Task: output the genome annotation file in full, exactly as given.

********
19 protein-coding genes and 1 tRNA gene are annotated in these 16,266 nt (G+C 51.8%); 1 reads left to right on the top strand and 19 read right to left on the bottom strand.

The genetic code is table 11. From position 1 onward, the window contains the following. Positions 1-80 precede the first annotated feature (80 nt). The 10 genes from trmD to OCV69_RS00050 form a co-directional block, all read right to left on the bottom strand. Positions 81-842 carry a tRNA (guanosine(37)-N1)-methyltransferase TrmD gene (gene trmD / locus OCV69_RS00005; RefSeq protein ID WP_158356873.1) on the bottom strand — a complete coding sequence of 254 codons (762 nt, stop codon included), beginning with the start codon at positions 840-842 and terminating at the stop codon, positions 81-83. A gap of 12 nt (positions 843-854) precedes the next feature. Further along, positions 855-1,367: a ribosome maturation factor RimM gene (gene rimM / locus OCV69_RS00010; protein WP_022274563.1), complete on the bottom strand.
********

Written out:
19 protein-coding genes and 1 tRNA gene are annotated in these 16,266 nt (G+C 51.8%); 1 reads left to right on the top strand and 19 read right to left on the bottom strand.

The genetic code is table 11. From position 1 onward, the window contains the following. Positions 1-80 precede the first annotated feature (80 nt). The 10 genes from trmD to OCV69_RS00050 form a co-directional block, all read right to left on the bottom strand. Positions 81-842 carry a tRNA (guanosine(37)-N1)-methyltransferase TrmD gene (gene trmD / locus OCV69_RS00005; RefSeq protein ID WP_158356873.1) on the bottom strand — a complete coding sequence of 254 codons (762 nt, stop codon included), beginning with the start codon at positions 840-842 and terminating at the stop codon, positions 81-83. A gap of 12 nt (positions 843-854) precedes the next feature. Further along, positions 855-1,367: a ribosome maturation factor RimM gene (gene rimM / locus OCV69_RS00010; protein WP_022274563.1), complete on the bottom strand.